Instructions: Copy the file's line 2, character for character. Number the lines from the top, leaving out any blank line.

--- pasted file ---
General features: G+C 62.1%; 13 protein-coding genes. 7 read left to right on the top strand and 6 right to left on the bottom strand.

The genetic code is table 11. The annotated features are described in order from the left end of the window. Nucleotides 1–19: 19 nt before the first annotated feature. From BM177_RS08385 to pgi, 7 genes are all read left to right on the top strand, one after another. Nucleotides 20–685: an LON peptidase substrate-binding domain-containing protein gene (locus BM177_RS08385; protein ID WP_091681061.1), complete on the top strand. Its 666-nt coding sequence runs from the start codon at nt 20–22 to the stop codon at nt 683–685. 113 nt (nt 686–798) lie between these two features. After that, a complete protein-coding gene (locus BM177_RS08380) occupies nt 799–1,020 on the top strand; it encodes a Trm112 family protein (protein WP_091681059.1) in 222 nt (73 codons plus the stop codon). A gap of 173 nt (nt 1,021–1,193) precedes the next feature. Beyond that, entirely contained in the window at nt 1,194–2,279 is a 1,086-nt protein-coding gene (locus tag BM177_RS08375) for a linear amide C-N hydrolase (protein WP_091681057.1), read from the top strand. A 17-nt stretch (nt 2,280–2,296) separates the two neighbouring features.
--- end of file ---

The genetic code is table 11. The annotated features are described in order from the left end of the window. Nucleotides 1–19: 19 nt before the first annotated feature. From BM177_RS08385 to pgi, 7 genes are all read left to right on the top strand, one after another. Nucleotides 20–685: an LON peptidase substrate-binding domain-containing protein gene (locus BM177_RS08385; protein ID WP_091681061.1), complete on the top strand. Its 666-nt coding sequence runs from the start codon at nt 20–22 to the stop codon at nt 683–685. 113 nt (nt 686–798) lie between these two features. After that, a complete protein-coding gene (locus BM177_RS08380) occupies nt 799–1,020 on the top strand; it encodes a Trm112 family protein (protein WP_091681059.1) in 222 nt (73 codons plus the stop codon). A gap of 173 nt (nt 1,021–1,193) precedes the next feature. Beyond that, entirely contained in the window at nt 1,194–2,279 is a 1,086-nt protein-coding gene (locus tag BM177_RS08375) for a linear amide C-N hydrolase (protein WP_091681057.1), read from the top strand. A 17-nt stretch (nt 2,280–2,296) separates the two neighbouring features.